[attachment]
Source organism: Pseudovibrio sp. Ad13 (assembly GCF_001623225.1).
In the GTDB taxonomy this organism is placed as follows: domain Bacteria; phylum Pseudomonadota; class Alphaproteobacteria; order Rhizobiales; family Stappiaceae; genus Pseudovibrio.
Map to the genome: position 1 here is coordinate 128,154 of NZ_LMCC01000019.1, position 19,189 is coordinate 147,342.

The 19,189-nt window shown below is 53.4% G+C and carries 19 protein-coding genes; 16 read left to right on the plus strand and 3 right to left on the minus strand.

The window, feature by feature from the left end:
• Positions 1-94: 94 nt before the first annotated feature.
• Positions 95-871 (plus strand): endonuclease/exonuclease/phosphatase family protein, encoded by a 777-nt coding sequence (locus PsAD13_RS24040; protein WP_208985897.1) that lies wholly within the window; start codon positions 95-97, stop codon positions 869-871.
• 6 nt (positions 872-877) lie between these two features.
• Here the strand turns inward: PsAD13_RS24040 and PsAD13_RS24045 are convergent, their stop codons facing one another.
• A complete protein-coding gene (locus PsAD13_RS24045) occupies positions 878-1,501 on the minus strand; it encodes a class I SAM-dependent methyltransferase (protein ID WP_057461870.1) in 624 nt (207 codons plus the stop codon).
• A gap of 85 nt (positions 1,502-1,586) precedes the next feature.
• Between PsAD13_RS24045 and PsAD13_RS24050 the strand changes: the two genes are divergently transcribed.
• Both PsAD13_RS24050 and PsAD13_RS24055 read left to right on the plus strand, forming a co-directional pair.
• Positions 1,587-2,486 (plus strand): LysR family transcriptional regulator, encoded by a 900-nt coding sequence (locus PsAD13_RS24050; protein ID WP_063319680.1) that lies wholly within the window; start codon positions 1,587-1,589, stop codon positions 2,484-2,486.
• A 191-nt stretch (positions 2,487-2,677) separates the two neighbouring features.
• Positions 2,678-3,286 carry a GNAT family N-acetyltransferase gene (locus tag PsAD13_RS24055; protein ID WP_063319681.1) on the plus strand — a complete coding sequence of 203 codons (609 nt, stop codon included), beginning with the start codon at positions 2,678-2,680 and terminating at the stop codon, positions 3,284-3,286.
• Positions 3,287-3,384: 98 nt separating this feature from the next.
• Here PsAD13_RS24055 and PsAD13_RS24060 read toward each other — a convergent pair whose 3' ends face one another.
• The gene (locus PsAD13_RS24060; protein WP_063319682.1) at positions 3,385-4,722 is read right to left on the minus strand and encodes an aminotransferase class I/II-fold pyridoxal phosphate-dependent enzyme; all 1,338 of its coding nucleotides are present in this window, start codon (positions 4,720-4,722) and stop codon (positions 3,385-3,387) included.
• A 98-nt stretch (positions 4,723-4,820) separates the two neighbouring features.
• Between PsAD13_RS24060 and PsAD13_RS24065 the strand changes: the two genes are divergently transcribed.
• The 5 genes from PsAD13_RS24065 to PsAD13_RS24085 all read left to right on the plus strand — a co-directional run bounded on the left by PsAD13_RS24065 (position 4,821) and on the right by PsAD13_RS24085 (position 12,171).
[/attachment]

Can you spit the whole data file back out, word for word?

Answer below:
Source organism: Pseudovibrio sp. Ad13 (assembly GCF_001623225.1).
In the GTDB taxonomy this organism is placed as follows: domain Bacteria; phylum Pseudomonadota; class Alphaproteobacteria; order Rhizobiales; family Stappiaceae; genus Pseudovibrio.
Map to the genome: position 1 here is coordinate 128,154 of NZ_LMCC01000019.1, position 19,189 is coordinate 147,342.

The 19,189-nt window shown below is 53.4% G+C and carries 19 protein-coding genes; 16 read left to right on the plus strand and 3 right to left on the minus strand.

The window, feature by feature from the left end:
• Positions 1-94: 94 nt before the first annotated feature.
• Positions 95-871 (plus strand): endonuclease/exonuclease/phosphatase family protein, encoded by a 777-nt coding sequence (locus PsAD13_RS24040; protein WP_208985897.1) that lies wholly within the window; start codon positions 95-97, stop codon positions 869-871.
• 6 nt (positions 872-877) lie between these two features.
• Here the strand turns inward: PsAD13_RS24040 and PsAD13_RS24045 are convergent, their stop codons facing one another.
• A complete protein-coding gene (locus PsAD13_RS24045) occupies positions 878-1,501 on the minus strand; it encodes a class I SAM-dependent methyltransferase (protein ID WP_057461870.1) in 624 nt (207 codons plus the stop codon).
• A gap of 85 nt (positions 1,502-1,586) precedes the next feature.
• Between PsAD13_RS24045 and PsAD13_RS24050 the strand changes: the two genes are divergently transcribed.
• Both PsAD13_RS24050 and PsAD13_RS24055 read left to right on the plus strand, forming a co-directional pair.
• Positions 1,587-2,486 (plus strand): LysR family transcriptional regulator, encoded by a 900-nt coding sequence (locus PsAD13_RS24050; protein ID WP_063319680.1) that lies wholly within the window; start codon positions 1,587-1,589, stop codon positions 2,484-2,486.
• A 191-nt stretch (positions 2,487-2,677) separates the two neighbouring features.
• Positions 2,678-3,286 carry a GNAT family N-acetyltransferase gene (locus tag PsAD13_RS24055; protein ID WP_063319681.1) on the plus strand — a complete coding sequence of 203 codons (609 nt, stop codon included), beginning with the start codon at positions 2,678-2,680 and terminating at the stop codon, positions 3,284-3,286.
• Positions 3,287-3,384: 98 nt separating this feature from the next.
• Here PsAD13_RS24055 and PsAD13_RS24060 read toward each other — a convergent pair whose 3' ends face one another.
• The gene (locus PsAD13_RS24060; protein WP_063319682.1) at positions 3,385-4,722 is read right to left on the minus strand and encodes an aminotransferase class I/II-fold pyridoxal phosphate-dependent enzyme; all 1,338 of its coding nucleotides are present in this window, start codon (positions 4,720-4,722) and stop codon (positions 3,385-3,387) included.
• A 98-nt stretch (positions 4,723-4,820) separates the two neighbouring features.
• Between PsAD13_RS24060 and PsAD13_RS24065 the strand changes: the two genes are divergently transcribed.
• The 5 genes from PsAD13_RS24065 to PsAD13_RS24085 all read left to right on the plus strand — a co-directional run bounded on the left by PsAD13_RS24065 (position 4,821) and on the right by PsAD13_RS24085 (position 12,171).